JACKSONVILLE, Fla. – Moments after Florida Gov. Ron DeSantis failed to announce a timetable for reopening the state, Jacksonville Mayor Lenny Curry said he was “gradually and methodically” considering when and how to reopen restaurants and other businesses in Jacksonville.
Curry said the city was already meeting the Centers for Disease Control and Prevention goal for testing to reopen and met the White House’s benchmarks for reduced positive cases to enter Phase 1 of reopening.
“Data combined with the manageable occupancy levels at our local hospitals demonstrates that we are on the right track,” Curry said.
Therefore, Curry asked businesses to begin thinking about how that could happen safely and implied he would announce something within days.
“For restaurants that may mean spacing your diners at least six feet apart, checking your employees’ temperatures, having them wear masks and regularly sanitizing your dining areas and kitchen,” Curry said. “For retail that may mean limiting person-to-person contact, wearing masks and possibly limiting the number of customers, allowing at one time. We will give more specific guidance.”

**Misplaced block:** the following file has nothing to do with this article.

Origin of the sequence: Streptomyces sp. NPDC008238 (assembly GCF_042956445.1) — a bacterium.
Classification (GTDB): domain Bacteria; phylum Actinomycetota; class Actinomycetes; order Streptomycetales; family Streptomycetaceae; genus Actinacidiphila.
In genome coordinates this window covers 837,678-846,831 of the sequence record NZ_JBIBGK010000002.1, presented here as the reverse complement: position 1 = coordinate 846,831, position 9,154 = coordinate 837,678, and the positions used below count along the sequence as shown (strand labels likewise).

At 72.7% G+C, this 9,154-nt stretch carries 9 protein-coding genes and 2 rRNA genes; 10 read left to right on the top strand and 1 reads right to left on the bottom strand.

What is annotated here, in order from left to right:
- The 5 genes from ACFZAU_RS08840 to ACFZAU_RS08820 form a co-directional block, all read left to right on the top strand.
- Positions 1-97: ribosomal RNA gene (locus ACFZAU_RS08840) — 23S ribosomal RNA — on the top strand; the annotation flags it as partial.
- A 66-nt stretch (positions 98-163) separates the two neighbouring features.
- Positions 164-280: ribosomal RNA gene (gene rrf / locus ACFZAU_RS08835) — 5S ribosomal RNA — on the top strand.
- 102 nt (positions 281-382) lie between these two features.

When John Crispens opened up his restaurant in Springfield he never imaged he would have to send 80% of his staff home because of a pandemic.
“The slow down was immediate so we had to, unfortunately, let go of our staff but we are still staying in contact with them when we can bring them back when its okay,” he said.
Now 40 days later, there’s hope.
Crispens says he is following the guidelines now with hand sanitizer at the bars, social distancing and to-go only for his customers, but he still has questions.
“The unknown. The mayor is saying be ready to reopen but he hasn’t said when,” Crispens said. “If he says we can open on Friday that’s not enough time to get ready but I would be happy to do so and make it work.”
Business owners around the city have the same concern but they are all ready to get back to a full staff and serving the community.
Curry added Monday that people should not expect concerts or other large events to resume and gatherings would remain limited to 10 for the foreseeable future.
“We can’t say home for six more months and this is probably going to be with us for six more months,” Curry said. “The safest way forward is to get people back to work with social distancing, encourage telework -- working from home -- masking when you’re in grocery stores, getting essentials and whatnot, and staying away from heavily populated, dense settings where people are around each other for extended periods of time.”
Curry said last week his goal was is to get Jacksonville reopened in May -- which begins Friday. Both city and statewide safe-at-home orders expire April 30.
One thing that will help make this happen is more coronavirus testing. On Friday, a walk-up site opened at Kooker Park on the Eastside. Over the next few days, Curry said additional sites will open in other Jacksonville neighborhoods. The city is working with Walmart to open drive-up testing sites in two of its parking lots.
Curry said that Jacksonville has been selected as a national test site for providing testing of the homeless population.